The snake - e-CTLT

Report
D.H Lawrence
Born: 11 September 1885. Eastwood,
Nottinghamshire, England.
 Died: 2 March 1930. Vence, France
 Occupation: novelist.
 Nationality: English
 Period: 1907–1930.
 Genres: Modernism.
 Notable works:Novel: Sons and Lovers, The Rainbow,
Women in Love, Lady Chatterley's Lover
 Short Story: Odour of Chrysanthemums, The Virgin
and the Gipsy, The Rocking-Horse Winner
 Play: The Widowing of Mrs Holroyd
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The poet adopted a simple, mild, clear,
colourful, descriptive and imaginative
choice of words to portray his points.
These make the poem to be picturesque.
STYLE /
STRUCTURE
THE POEM IS A FREE VERSE, HAVING NO SPECIFIC
RHYMING PATTERN. THE POEM’S FIRST PART TALKS
ABOUT THE ARRIVAL OF THE POET AND THE SNAKE
WITH A BRIEF DESCRIPTION OF THE SNAKE. THE
SECOND DIVISION TALKS ABOUT THE MODE OF THE
DRINKING OF THE SNAKE AND THE PATIENT ATTITUDE
OF THE POET. FURTHERMORE, THE THIRD SEGMENT
FEATURES THE POET’S MIND CONFLICT ON WHETHER
TO KILL OR SPARE THE SNAKE. THE NEXT SEGMENT
PORTRAYS THE RETURNING OF THE SNAKE AND
LASTLY, THE REMORSE SHOWN BY THE POET WAS
EXPRESSED.
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A snake came to my water-trough
On a hot, hot day, and I in pyjamas
for the heat ,
To drink there.
In the deep, strange-scented shade
of the great dark carob-tree
I came down the steps with my pitcher And must wait, must stand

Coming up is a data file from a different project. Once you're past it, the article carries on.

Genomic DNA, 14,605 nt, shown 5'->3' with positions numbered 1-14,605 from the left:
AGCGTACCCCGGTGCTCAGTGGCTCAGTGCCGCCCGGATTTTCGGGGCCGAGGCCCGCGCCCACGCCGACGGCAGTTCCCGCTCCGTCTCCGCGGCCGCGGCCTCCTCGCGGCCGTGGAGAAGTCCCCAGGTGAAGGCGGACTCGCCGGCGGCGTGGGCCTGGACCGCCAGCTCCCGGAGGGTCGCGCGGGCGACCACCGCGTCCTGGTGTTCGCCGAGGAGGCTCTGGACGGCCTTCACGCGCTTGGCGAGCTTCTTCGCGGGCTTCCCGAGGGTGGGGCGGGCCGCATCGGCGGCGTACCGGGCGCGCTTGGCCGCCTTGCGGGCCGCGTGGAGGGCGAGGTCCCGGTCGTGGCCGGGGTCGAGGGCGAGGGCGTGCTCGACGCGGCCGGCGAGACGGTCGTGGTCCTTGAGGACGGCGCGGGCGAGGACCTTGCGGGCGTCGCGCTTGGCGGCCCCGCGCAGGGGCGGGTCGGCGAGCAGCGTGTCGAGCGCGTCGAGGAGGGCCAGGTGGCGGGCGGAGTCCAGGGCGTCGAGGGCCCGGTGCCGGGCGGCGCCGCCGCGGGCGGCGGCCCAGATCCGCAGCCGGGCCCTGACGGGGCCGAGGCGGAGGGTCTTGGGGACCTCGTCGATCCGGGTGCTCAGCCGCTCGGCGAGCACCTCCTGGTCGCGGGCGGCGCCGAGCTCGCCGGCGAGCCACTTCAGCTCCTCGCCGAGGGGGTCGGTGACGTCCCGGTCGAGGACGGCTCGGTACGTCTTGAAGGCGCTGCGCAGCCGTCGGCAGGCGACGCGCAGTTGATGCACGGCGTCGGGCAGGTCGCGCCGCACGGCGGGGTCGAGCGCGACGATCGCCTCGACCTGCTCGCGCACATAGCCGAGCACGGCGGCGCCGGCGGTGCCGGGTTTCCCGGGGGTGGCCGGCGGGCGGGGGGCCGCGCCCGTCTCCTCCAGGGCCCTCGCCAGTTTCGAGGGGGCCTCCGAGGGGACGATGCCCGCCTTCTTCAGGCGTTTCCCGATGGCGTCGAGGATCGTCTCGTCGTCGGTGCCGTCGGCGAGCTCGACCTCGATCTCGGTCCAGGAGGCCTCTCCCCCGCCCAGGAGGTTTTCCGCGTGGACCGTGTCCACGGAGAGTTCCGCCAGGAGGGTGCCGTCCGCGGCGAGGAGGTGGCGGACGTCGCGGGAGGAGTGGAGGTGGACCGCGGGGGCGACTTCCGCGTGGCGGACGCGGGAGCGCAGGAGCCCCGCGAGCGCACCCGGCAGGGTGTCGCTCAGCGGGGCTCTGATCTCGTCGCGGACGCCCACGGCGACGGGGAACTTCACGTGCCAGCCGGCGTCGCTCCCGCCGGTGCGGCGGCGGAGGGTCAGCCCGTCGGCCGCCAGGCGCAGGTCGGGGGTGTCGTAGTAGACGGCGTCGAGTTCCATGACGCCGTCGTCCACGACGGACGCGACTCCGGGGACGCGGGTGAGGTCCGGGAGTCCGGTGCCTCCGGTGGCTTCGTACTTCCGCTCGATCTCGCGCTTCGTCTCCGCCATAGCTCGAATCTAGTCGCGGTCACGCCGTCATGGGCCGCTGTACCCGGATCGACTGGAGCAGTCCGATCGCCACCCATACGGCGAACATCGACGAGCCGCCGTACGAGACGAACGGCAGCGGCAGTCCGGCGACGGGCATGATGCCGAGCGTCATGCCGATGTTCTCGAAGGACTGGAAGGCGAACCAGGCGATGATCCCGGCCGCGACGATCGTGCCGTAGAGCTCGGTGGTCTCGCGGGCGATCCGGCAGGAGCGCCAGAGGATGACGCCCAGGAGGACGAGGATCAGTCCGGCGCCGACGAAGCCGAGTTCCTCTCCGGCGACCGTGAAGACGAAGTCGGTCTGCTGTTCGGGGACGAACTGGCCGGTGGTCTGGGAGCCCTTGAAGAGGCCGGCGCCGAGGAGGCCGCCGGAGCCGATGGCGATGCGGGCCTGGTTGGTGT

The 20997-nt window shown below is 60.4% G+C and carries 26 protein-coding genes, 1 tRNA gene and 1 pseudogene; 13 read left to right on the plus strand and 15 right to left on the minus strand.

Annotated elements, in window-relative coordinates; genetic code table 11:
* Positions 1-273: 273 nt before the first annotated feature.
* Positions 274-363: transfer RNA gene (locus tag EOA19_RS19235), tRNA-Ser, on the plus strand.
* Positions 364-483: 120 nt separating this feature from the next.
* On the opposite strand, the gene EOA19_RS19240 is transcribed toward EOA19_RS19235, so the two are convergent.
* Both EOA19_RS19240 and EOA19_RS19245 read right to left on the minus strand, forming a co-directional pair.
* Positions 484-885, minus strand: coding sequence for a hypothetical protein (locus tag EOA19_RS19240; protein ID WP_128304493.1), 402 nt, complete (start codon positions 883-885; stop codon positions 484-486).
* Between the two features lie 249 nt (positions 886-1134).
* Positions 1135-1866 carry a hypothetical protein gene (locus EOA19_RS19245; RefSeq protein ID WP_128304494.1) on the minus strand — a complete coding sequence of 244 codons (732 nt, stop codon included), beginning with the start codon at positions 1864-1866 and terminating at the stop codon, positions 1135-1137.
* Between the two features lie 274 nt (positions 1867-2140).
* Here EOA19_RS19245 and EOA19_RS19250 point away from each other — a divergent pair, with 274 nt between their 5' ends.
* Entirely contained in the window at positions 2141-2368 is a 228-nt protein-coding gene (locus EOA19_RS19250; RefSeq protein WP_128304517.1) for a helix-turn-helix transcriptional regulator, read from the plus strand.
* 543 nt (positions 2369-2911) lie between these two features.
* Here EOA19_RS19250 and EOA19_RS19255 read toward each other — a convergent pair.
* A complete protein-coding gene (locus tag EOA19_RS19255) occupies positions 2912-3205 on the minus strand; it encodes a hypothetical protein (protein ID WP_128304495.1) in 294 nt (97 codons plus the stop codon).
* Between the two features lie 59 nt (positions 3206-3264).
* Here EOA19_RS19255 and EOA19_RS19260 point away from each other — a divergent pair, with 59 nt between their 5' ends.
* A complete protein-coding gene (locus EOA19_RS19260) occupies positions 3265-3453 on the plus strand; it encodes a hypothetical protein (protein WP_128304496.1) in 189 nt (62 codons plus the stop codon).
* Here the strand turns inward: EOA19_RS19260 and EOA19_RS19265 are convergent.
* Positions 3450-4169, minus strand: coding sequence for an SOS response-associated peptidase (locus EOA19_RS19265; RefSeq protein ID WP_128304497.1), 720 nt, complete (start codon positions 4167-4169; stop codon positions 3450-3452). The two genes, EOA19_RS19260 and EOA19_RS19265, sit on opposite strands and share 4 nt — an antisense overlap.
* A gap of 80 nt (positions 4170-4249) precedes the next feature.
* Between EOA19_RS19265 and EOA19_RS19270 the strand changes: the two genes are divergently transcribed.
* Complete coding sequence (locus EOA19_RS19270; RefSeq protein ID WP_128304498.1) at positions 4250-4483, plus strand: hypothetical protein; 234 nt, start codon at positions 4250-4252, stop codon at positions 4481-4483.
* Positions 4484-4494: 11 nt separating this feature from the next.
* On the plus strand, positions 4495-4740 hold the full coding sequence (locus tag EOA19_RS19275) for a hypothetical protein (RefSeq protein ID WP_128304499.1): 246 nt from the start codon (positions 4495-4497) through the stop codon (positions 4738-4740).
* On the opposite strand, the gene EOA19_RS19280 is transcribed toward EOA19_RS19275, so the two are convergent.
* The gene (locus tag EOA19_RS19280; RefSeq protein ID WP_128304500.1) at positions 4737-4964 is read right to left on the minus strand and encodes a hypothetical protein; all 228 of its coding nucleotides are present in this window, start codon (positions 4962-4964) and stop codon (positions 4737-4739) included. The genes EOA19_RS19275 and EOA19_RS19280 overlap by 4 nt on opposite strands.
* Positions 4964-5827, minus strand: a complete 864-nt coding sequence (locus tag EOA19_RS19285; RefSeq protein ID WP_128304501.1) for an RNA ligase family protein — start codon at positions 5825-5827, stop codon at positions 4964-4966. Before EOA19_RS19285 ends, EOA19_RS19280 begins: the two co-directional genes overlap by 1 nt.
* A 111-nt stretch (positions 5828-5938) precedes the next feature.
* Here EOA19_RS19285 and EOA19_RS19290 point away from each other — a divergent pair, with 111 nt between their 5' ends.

and
wait, for there he was at the trough
before me…..
On a very hot day, the narrator in his pyjamas, headed towards his water
trough to drink some cool and refreshing water, in order to beat the heat.
Little did he know that a wild snake from the neighbouring jungle had
crawled towards the water-trough too. The two are about to encounter each
other in a subtle way. In the deep strange-scented shade of the great dark
carob-trees, the narrator came down the steps with his pitcher. He suddenly
saw the snake, stopped and waited, for there the snake was at the trough
before him.
…..He reached down from a fissure in
 the earth-wall in the gloom
 And trailed his yellow-brown slackness soft-bellied down, over
the edge of the stone trough
 And rested his throat upon the stone bottom,
 And where the water had dripped from the tap, in a small
clearness,
 He sipped with his straight mouth,
 Softly drank through his straight gums into his slack long body,
Silently…..
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The snake reached down from a fissure: a narrow opening, cleft
or crevice; a splitting apart or break; cleavage; to crack, split or
cleave; in the earth wall in the gloom; a dark place: and trailed
its yellow brown slackness soft-bellied down, over the edge of
the store trough and it rested its throat upon the stone bottom.
The water had dripped from the tap in a small clearness. The
snake sipped with its clear mouth and softly drank through its
straight gums into his slack long body, very silently.
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…..Someone was before me at my water-trough ,
And I, like a second comer, waiting .
He lifted his head from his drinking, as cattle do,
And looked at me vaguely, as drinking cattle do,
And flickered his two-forked tongue
from his lips, and mused a moment,
And stooped and drank a little more,
Being earth-brown, earth-golden from the burning bowels of
the earth
On the day of Sicilian July, with Etna Smoking….